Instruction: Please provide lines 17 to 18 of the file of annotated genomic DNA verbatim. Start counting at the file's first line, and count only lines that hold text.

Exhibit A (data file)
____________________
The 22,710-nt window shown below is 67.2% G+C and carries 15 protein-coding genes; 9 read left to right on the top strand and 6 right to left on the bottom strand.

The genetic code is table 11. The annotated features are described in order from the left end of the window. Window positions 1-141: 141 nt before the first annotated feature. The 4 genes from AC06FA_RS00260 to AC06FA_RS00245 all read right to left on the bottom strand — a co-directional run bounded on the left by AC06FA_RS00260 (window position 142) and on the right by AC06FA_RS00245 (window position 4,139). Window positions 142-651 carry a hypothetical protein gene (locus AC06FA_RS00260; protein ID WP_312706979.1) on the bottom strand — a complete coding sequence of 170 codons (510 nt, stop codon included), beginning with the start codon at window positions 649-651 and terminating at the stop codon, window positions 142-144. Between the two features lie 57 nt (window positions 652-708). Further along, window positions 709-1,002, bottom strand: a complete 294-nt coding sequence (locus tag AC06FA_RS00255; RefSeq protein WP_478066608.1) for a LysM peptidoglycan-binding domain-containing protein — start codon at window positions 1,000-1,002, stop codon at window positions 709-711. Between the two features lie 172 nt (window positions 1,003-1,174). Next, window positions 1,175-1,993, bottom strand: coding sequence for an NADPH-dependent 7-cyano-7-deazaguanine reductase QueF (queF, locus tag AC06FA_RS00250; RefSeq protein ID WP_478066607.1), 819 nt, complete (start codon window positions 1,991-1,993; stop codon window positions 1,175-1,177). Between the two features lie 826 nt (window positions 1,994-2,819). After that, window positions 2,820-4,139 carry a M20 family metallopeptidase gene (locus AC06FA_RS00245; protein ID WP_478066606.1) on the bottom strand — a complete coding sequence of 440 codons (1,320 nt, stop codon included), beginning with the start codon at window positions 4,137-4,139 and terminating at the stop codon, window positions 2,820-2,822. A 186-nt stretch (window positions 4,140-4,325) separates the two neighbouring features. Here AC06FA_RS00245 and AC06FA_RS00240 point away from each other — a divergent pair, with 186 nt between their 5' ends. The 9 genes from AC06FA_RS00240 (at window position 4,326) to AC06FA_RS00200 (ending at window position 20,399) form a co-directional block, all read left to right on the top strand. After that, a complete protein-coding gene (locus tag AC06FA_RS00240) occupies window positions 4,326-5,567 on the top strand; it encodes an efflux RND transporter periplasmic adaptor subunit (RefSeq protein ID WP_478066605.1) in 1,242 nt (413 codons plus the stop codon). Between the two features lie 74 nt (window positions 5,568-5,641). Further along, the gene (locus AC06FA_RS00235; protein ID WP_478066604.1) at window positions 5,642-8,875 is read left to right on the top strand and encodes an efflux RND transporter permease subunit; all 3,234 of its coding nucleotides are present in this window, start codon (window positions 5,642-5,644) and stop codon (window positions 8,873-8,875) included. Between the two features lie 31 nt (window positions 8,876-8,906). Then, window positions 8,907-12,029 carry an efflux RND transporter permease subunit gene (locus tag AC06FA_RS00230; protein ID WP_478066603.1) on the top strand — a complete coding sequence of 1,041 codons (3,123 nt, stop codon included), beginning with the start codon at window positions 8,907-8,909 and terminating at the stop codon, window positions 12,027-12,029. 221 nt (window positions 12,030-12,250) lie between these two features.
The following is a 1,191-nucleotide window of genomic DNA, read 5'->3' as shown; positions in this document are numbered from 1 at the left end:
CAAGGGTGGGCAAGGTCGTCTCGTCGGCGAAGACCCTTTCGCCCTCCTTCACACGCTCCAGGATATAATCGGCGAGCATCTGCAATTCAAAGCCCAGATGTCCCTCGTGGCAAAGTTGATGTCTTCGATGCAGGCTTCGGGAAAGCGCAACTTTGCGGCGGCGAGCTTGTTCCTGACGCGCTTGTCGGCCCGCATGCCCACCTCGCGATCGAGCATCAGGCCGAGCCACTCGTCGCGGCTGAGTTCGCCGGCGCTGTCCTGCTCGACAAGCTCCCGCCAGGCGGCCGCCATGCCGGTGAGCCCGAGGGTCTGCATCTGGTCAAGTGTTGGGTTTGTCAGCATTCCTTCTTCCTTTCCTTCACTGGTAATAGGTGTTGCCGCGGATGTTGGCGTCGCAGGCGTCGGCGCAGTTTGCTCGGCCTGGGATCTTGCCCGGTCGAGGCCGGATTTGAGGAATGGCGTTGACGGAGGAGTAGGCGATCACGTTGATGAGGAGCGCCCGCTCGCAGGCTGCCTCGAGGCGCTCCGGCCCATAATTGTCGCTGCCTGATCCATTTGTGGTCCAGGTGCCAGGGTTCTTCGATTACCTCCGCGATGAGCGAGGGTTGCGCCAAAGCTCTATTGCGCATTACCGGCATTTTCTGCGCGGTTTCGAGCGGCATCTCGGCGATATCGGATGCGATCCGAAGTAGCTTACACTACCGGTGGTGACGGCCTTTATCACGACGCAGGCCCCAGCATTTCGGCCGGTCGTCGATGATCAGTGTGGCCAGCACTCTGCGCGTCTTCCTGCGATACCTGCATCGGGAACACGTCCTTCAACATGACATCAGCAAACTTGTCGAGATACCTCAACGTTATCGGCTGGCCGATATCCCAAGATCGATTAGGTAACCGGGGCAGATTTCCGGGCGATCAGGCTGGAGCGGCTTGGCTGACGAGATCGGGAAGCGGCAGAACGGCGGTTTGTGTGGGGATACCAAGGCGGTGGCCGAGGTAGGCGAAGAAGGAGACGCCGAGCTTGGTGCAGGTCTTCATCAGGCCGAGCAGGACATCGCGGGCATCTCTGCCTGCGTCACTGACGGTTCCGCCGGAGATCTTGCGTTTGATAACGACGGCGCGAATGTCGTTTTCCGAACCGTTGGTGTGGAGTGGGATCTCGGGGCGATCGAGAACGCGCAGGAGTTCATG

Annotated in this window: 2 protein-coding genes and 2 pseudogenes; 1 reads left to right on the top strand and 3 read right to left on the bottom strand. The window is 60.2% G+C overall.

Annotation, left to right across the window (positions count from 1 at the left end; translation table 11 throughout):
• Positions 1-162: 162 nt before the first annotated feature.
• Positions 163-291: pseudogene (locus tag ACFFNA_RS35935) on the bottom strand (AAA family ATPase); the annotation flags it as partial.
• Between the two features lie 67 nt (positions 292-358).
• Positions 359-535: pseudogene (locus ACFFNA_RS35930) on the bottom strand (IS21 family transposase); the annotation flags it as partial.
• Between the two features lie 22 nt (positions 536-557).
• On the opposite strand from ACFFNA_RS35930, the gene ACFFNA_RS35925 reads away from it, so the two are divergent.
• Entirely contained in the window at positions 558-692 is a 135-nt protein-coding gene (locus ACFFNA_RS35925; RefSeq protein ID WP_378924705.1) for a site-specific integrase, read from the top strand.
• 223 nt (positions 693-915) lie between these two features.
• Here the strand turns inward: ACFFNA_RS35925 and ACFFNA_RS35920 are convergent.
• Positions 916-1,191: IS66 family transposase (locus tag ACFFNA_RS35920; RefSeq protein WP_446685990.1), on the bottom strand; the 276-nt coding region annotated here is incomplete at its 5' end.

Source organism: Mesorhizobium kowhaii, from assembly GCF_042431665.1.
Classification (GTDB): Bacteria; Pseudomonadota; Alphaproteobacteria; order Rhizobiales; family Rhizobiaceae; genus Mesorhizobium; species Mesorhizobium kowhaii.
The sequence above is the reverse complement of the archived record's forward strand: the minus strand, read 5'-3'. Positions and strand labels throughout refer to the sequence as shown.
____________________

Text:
Source organism: Mesorhizobium kowhaii, from assembly GCF_042431665.1.
Classification (GTDB): Bacteria; Pseudomonadota; Alphaproteobacteria; order Rhizobiales; family Rhizobiaceae; genus Mesorhizobium; species Mesorhizobium kowhaii.